While The Gap of Time doesn't perfectly capture the essence of Shakespeare's play, it works as a great ode to a masterpiece. It's a compelling story and is sure to keep readers going until its climactic end.

Review copy provided by Blogging for Books.

Wednesday, March 16, 2016

Review of THE CALLING by Rachelle Dekker

Rachelle Dekker, daughter of bestselling author Ted Dekker, returns to the intense dystopian world she established in her debut novel The Choosing with the second book in the series The Calling. In The Calling, a secondary character from the first novel takes center stage as he leads a team of Seers back into Authority City to rescue other Seers out. The Seers recognize the oppression of the leaders in Authority City and the false representation of God's law, but they're nearly powerless to do anything about it. As Damien Gold, the city's newest president, ramps up the executions of the followers of Aaron, the Seer's mysterious leader, Remko, Carrington, and their team must risk their lives and the future of their movement in order to save as many people as they can and show the Authority that they won't just accept things blindly anymore.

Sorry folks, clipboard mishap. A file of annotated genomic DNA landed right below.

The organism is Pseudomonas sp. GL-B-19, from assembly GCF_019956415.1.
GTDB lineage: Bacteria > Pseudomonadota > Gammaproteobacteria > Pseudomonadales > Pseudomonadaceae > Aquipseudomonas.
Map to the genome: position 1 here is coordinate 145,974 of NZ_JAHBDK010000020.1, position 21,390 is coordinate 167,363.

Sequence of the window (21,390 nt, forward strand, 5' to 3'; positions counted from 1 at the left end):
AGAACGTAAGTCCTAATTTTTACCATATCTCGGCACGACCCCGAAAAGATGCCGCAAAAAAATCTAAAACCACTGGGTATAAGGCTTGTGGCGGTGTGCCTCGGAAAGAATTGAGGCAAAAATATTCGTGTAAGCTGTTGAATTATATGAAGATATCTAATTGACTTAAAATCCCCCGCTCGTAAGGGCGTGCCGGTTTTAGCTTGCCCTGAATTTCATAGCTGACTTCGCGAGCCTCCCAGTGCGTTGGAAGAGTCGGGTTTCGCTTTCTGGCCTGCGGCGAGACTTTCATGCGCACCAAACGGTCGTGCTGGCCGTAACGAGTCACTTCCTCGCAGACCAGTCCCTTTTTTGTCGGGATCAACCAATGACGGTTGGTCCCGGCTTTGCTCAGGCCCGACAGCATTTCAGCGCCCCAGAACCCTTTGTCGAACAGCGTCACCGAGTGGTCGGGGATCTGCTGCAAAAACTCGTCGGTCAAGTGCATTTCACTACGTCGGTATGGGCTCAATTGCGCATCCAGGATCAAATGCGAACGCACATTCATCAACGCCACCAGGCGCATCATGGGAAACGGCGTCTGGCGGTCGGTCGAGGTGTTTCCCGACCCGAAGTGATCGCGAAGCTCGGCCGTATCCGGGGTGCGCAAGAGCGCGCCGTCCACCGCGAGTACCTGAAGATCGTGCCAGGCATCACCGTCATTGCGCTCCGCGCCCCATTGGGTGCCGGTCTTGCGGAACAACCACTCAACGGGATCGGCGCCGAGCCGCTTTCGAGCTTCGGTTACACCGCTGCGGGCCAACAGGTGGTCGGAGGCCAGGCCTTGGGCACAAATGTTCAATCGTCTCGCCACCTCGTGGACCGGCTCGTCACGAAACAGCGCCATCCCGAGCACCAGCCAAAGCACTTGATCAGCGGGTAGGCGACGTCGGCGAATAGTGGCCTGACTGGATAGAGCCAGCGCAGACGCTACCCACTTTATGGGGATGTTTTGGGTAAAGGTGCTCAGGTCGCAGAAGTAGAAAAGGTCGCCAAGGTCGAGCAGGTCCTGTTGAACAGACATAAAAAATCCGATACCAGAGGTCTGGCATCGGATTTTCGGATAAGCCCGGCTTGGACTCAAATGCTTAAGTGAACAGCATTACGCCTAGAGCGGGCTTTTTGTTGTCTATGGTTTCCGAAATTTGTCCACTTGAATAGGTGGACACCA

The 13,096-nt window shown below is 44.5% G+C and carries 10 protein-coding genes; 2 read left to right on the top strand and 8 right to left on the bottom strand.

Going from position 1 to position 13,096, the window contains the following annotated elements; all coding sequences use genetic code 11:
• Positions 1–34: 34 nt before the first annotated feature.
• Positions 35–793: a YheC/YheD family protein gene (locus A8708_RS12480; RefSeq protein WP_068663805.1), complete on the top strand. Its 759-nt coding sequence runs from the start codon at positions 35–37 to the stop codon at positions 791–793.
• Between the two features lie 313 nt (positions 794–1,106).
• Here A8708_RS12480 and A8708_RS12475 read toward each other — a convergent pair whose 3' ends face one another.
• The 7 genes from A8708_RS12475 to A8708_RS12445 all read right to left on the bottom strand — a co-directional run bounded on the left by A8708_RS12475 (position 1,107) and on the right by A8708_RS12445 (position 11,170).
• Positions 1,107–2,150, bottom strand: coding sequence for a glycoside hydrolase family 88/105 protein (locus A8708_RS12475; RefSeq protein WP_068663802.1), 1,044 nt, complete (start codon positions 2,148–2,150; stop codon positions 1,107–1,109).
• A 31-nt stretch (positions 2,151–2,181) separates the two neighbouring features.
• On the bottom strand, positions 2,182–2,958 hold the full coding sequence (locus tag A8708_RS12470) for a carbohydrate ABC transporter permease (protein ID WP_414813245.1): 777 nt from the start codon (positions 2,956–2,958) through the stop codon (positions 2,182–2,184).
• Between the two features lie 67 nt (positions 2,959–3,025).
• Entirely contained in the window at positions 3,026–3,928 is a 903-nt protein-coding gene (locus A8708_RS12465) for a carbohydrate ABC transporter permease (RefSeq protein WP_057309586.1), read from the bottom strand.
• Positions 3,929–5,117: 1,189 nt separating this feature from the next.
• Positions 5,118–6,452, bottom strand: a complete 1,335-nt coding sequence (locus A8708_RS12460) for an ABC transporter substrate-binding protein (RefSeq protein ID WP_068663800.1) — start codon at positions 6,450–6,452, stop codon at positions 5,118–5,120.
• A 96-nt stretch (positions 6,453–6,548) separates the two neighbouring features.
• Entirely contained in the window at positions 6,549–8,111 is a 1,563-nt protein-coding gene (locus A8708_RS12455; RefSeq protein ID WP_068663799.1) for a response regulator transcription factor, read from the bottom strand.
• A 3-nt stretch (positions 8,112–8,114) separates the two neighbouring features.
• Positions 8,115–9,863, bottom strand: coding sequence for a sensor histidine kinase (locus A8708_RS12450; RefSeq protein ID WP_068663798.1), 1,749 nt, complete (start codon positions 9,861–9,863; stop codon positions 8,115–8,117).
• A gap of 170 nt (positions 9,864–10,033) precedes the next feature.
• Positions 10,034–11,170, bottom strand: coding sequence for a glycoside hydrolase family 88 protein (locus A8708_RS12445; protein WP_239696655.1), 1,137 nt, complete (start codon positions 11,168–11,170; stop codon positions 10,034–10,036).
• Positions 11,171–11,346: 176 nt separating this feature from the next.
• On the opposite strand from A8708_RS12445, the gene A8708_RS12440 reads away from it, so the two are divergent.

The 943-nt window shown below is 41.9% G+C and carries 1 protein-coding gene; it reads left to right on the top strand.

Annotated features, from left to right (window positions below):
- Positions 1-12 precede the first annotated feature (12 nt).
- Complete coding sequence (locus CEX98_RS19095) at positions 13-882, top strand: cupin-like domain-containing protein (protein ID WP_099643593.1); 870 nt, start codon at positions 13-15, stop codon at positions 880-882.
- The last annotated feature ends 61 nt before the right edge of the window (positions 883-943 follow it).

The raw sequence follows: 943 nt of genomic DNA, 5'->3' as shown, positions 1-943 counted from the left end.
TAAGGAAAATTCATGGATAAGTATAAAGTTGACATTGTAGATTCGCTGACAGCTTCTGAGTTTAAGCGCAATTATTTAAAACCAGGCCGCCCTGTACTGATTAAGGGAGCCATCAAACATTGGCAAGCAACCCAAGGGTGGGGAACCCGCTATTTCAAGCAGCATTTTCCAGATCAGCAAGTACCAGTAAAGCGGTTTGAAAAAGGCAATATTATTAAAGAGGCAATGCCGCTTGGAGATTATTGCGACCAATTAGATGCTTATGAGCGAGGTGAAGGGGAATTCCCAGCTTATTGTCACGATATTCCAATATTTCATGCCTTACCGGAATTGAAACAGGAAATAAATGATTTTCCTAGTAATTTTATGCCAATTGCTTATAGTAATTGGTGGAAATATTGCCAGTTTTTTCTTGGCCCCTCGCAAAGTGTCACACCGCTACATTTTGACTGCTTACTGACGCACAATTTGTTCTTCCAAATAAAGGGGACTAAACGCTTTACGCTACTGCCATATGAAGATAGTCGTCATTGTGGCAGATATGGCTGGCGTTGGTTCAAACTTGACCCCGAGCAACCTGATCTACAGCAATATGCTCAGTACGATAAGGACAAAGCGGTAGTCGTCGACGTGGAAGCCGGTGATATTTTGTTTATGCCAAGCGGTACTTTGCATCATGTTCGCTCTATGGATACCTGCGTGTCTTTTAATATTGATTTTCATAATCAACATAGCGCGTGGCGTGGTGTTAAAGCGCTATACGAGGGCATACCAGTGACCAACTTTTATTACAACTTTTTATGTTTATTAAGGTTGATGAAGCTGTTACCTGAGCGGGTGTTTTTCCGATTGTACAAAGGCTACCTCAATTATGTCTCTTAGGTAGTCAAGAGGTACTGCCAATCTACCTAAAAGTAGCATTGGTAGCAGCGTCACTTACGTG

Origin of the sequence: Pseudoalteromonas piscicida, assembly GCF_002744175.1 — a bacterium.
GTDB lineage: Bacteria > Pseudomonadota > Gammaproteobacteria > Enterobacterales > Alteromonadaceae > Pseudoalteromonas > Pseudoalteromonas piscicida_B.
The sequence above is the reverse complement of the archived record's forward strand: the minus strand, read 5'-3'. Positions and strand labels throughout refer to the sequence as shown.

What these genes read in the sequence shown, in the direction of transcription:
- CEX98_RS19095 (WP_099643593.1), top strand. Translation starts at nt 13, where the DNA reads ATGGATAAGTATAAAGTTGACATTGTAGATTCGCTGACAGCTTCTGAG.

I loved The Choosing, and as a longtime fan of Ted Dekker, I was very impressed with the skill Rachelle exhibits that's every bit as intriguing as her father's. There's no doubt that she learned a lot from being the daughter of Dekker, but her stories have a distinctive feel that's all her own.

The story was reminiscent of when I read The Hunger Games. It's a very different story, but it definitely had that feel. In fact, it's one of the reasons why I enjoy the story because when I finished The Hunger Games trilogy, I wanted to read something that made me feel the way that story did.

The first book in the series was written from Carrington's perspective, and the The Calling is from Remko's perspective. The transition from female to male voice in between books was flawless and you get a real sense of the struggles Remko deals with, especially his fear. The only complaint I have about the book is that I wish the theme of the book hadn't been written as a subtitle on the book's front cover. I would have rather discovered that from my own reading of the story, rather than having it fed to me before I even began the book. Of course, that's a publisher issue rather than an author issue. The theme is handled well, and I could identify with it.